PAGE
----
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Can an adult child seek maintenance from their parents?

Date:16 OCT 2020

There have recently been two cases in which adult children have begun court proceedings seeking a formal court order to force their parents into providing ongoing financial support to them.

The first was reported from Italy in August and involved a 35 year old man applying for a top up to his wages earned as a part time music teacher from his parents. Amazingly a lower court had found that his parents should provide him with a monthly stipend as his wages were not enough for him to live on. The Supreme Court in Italy reversed the decision and ruled that parents are not financially responsible for their children for life.

Now in a similar case in FS v RS and JS [2020] EWFC 63, the English courts have been asked to consider the same issue. This time the Applicant was 41 years old. He is a qualified solicitor, holding a degree in modern history, a master’s degree in taxation and presently studying for Chartered Tax Advisory exams. He has however been unemployed since 2011 and suffers from various mental health difficulties, although the extent of these was unclear.

He was living in a flat in London which was paid for by his parents who lived in Dubai. The application apparently arose following a falling out between son and parents which led to the parents limiting the financial assistance paid.


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The application was for maintenance and the court considered the Matrimonial Causes Act 1973, the Children Act 1989, Human Rights Act 1999 and the court’s inherent jurisdiction. The decision was given by Sir James Munby who described the application as “most unusual” and “unprecedented”.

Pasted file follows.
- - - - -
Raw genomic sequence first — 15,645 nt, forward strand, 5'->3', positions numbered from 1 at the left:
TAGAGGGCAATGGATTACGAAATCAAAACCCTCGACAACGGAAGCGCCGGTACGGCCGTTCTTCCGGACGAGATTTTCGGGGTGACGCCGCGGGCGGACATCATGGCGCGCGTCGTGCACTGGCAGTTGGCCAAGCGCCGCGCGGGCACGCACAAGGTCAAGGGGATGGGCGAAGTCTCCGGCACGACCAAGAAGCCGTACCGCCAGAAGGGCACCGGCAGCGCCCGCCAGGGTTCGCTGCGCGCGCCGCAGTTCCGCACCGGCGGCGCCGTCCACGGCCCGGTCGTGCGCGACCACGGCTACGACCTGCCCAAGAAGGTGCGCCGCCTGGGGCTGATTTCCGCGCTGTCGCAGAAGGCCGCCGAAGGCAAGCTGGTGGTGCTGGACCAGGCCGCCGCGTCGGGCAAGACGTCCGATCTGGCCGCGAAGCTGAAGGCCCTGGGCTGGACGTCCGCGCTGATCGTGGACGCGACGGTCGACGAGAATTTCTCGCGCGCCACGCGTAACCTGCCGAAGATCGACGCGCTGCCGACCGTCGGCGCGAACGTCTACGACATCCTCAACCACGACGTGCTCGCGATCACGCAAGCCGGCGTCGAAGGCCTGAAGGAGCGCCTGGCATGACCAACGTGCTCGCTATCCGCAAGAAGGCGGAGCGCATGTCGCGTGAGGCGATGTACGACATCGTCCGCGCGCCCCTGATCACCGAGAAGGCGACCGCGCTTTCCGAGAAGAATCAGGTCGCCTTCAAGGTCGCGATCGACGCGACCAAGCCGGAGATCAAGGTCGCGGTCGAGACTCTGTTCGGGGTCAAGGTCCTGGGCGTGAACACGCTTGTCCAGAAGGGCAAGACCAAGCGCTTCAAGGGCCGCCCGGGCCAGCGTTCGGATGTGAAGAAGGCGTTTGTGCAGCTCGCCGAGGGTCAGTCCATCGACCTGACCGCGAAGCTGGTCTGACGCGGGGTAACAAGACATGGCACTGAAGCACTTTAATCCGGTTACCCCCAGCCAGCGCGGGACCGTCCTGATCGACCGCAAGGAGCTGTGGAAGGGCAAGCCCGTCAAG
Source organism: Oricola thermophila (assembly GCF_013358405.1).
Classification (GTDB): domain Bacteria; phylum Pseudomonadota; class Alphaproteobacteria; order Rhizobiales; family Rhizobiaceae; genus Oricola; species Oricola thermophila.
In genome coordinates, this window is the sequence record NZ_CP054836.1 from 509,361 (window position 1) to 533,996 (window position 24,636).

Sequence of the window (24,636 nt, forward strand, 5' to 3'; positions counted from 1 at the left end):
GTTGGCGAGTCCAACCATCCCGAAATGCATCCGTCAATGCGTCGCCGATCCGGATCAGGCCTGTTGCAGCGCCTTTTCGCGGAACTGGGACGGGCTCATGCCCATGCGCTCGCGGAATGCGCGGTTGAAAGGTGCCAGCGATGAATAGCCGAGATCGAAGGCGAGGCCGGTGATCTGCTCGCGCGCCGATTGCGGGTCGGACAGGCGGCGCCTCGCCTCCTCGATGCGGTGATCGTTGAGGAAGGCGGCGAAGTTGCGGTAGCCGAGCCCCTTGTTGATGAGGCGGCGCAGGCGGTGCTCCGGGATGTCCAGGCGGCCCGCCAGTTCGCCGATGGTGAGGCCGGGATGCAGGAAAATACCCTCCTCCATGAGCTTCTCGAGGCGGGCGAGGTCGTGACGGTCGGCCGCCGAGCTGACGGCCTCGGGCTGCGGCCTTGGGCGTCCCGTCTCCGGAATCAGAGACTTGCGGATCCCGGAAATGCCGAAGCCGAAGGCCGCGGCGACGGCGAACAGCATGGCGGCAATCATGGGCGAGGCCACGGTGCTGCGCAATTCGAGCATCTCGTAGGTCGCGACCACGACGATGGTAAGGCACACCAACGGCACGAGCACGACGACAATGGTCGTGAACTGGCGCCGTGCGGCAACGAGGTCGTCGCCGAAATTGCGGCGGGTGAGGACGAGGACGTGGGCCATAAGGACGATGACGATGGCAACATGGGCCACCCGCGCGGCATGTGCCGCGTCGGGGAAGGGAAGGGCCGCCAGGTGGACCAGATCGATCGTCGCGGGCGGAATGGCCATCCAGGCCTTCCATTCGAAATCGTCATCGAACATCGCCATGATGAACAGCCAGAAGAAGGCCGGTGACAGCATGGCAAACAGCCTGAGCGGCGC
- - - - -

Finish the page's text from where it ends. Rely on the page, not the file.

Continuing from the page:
It was noted that when statutory language is clear, there is a limit as to how far statutory interpretation can go. If the objective of the statute is clear any proposed “read down” under human rights law which would be inconsistent should not accordingly be undertaken. As such there was nothing within the noted listed statutes which would allow for any such order to be made.

The inherent jurisdiction is also subject to limitations. If there is no statutory ability to grant relief, then the court’s inherent jurisdiction will not necessarily provide an alternative. It certainly cannot be used to reverse the outcome under a statutory scheme.

The application was summarily dismissed and the Applicant ordered to pay his parents’ legal costs. The Applicant sought permission to appeal but this was refused.

Whilst perhaps both of these cases have been referred to quite frivolously with the outcome being considered obvious, they do of course involve real families, real disputes and no doubt real heartache. I wonder what the future will hold for these families following these applications. Hopefully some form of reconciliation will prove possible.

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